Read this letter in the Toronto Star.
By Susan Sheard
The climate emergency should have taught us that we have to do the math first before we hop on our bulldozers. But, once again, the province of Ontario is allowing its emotional brain to dominate its rational brain.
A switch to electric vehicles is essential, but what if the extraction of electric-vehicle minerals actually increases our yearly greenhouse gas emissions?
That is exactly what will happen if the province insists on sourcing electric-vehicle minerals from the Ring of Fire. Climate scientist Lorna Harris explains that the peatlands in the proposed mining area store about 450 million tonnes of carbon. As the peatlands are disturbed during mining, vast amounts of that carbon will be released back into the atmosphere. Even a slow release over the next 10 years, she says, would still increase Canada’s greenhouse gas emissions by 10 per cent every year.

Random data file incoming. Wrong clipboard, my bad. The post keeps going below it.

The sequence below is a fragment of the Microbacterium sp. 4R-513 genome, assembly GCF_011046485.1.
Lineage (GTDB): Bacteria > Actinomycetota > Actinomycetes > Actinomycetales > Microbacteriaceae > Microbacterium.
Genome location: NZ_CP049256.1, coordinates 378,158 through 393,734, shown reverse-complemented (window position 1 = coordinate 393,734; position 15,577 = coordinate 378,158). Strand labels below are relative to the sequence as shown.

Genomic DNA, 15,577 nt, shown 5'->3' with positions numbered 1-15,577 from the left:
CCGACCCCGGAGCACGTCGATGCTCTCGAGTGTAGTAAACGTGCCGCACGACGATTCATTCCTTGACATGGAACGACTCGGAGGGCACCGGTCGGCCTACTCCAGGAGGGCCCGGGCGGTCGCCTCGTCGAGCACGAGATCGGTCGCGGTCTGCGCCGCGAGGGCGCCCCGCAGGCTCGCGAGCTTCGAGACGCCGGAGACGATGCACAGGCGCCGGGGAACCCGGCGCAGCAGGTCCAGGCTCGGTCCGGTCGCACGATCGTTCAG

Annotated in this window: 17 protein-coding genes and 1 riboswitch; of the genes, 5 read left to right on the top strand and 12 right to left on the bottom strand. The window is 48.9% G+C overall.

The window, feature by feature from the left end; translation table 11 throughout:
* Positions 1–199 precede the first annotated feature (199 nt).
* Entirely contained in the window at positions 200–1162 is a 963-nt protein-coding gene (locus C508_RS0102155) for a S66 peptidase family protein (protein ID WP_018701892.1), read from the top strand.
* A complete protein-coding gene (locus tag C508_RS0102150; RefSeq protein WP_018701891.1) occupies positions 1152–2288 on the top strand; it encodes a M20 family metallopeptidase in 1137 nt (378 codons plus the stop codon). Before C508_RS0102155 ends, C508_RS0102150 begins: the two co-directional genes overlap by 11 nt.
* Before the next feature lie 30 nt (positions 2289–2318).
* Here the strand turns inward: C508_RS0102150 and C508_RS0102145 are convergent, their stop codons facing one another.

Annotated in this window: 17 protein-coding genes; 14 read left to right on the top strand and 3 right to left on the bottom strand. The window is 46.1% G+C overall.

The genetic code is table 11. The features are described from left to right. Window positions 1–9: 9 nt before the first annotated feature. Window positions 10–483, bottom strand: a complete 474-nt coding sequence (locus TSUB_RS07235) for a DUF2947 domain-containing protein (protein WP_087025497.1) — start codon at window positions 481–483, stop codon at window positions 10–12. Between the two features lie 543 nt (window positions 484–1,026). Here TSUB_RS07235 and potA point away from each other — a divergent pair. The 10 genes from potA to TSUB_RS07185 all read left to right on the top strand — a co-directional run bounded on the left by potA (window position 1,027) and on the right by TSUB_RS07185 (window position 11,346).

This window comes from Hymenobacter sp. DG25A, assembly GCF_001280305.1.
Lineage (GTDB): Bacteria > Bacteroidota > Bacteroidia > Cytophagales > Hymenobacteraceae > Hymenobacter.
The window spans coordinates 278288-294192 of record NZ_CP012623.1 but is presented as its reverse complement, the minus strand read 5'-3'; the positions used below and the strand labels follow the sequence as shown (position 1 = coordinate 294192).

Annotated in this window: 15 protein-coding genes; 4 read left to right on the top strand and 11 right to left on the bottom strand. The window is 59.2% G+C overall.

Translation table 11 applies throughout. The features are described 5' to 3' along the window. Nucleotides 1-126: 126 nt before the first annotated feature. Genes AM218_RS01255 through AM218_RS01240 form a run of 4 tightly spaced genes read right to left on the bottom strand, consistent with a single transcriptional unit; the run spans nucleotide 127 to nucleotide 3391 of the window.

Harris suggests research into more sustainable mineral sources, for example from existing mines and mine tailings.
It makes no sense to just start digging without first ensuring that the carbon released through extraction doesn’t actually exceed the carbon saved by the switch to electric vehicles.
The order has to be: Math first, dig later. Not the other way around.
Photo credits: Banner | William Halliday © WCS Canada